A priest kisses the foot of a worshipper during Holy Thursday Mass at a church in Manila, Philippines, in 2016. CNS photo/Romeo Ranoco, Reuters

The Priest as Servant-Leader

Why all parish work is the work of building up the Kingdom

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Stereotypes abound. Some pastors are “memo” priests, who send memos to various people on the parish staff at various times of day or night. Others cannot seem to get through a day without a series of spontaneous meetings with one parish group or another. Some pastors think of leadership as fiscal responsibility and strength, peppering their conversations with dollars and cents, sometimes boasting how much sits in various parish accounts. The extroverts chat and smile, shaking everyone’s hand. The introverts spend lots of time in prayerful reflection, either preparing for, or recovering from, the many interactions that parish life involves. Some pastors are never in their office; others are there all the time, with the door closed!

Yet, beyond stereotypes and styles, what is parish leadership about? What does it mean to be a pastor today? And what does being a servant have to do with leading a parish?

What a Leader Is — and Isn’t

We can look at leadership as the set of skills by which someone, designated as responsible for and to an organized group, helps that group achieve its goals over a period of time. This means that, distinct from personality, leadership is a set of skills that belong to the leader; these skills can be reflected on and improved upon. In part, these skills involve calling people together, engaging them in conversation and helping the organization see its present situation with a view toward moving into the future. Pastors apply these skills to their parishes.

The leader is both responsible for and to an organization. This means that no leader can see himself above or apart from the organization. Because pastors hold a juridical office, it is easy sometimes for pastors to think they have total prerogative in their parishes. But as at worship, so also as members of the parish, they belong to the parish and serve it; they cannot be conceived apart from the community in which they serve. More than ever, a pastor’s effectiveness involves his interaction with his congregation.

Like all leaders, pastors serve the organization by helping it see its present situation and articulate goals in terms of the future direction of the parish. There are built-in directions to parish and pastoral life; pastors do not have permission to invent any sort of directions for their parishes. There are things parishes are called to do, and pastors help their communities accomplish these things in the parish’s present context. A president or mayor may interpret an election as a mandate to undertake a particular direction; pastors serve congregations centered on the Mass and other sacraments, and also in God’s word. Helping parishes be congregations shaped by word and sacrament defines the pastor’s central leadership task.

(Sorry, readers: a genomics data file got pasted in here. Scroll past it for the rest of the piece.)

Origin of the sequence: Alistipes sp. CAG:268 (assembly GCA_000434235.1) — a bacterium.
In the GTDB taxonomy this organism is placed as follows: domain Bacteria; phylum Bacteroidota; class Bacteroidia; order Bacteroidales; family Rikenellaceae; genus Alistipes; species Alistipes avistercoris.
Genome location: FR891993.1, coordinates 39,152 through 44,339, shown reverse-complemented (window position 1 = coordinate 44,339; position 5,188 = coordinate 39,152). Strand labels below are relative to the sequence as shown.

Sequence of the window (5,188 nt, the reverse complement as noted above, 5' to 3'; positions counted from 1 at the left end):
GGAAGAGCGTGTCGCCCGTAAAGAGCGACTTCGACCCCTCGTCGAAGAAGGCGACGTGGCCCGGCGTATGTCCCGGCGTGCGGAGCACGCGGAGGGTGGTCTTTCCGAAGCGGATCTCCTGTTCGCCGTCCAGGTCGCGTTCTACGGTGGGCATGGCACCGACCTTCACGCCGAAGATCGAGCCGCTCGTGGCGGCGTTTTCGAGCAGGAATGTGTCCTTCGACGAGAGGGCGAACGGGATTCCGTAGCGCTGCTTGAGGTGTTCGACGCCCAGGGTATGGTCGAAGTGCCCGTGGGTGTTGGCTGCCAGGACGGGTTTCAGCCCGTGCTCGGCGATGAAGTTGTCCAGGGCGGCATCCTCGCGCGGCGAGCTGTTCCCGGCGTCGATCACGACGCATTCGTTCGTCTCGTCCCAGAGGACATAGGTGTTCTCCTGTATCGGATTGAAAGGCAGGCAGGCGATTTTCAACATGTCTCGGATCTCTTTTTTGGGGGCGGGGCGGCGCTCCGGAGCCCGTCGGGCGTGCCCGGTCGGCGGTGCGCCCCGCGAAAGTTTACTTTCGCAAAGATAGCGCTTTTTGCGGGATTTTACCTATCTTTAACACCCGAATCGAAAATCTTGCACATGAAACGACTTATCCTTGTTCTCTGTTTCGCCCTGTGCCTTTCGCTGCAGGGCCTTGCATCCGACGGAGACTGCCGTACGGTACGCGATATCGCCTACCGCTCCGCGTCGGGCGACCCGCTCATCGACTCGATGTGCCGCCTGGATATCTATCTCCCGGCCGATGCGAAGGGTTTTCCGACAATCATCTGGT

Built around Word and Sacrament

But before pastors look at the various functions of a parish, they have to step back and grasp why a parish exists in the first place. Parishes are instances of diocesan presence, so they partake of the episcopal mandate — the apostolic mandate — given to the bishop. As a result, just as every diocese continues the mission of those apostles whom Jesus sent forth, so each parish is a particular instance of that apostolic mandate. This means that Jesus, who sent his apostles to proclaim the kingdom of God (cf. Lk 9, 10; Mt 28:10 ff.), expects parishes to be instruments of the kingdom of God — that is, communities that perpetuate his work of gathering people (often the sinners, and often at table), healing and strengthening them so that they, too, can be gathered into the Kingdom. The criterion for parish success is not merely financial or organizational size; rather, how parishes incarnate the ministry of Jesus and his apostles determines the integrity of parish life. The word of God and the sacraments find their effective result in the Gospel actions of a parish.

Parish leadership, then, can be defined as those sets of skills a pastor employs to help a parish understand its relationship to the kingdom of God, and to serve the Kingdom by furthering its purposes. Every parish has an enormous array of gifts to accomplish this, beginning with the weekly proclamation of the Gospel, which directly pictures the Kingdom — and Jesus, its greatest servant — vividly before every active parishioner. From the Beatitudes through the parables and teachings of Jesus, up to and beyond Jesus’ Paschal Mystery, every parish leader can assess where the parish is in terms of making the Kingdom concrete. Where are the commitments to healing, to inviting, to including, to reconciling, to gathering at table, to caring for the poor, to welcoming sinners and those considered outcasts?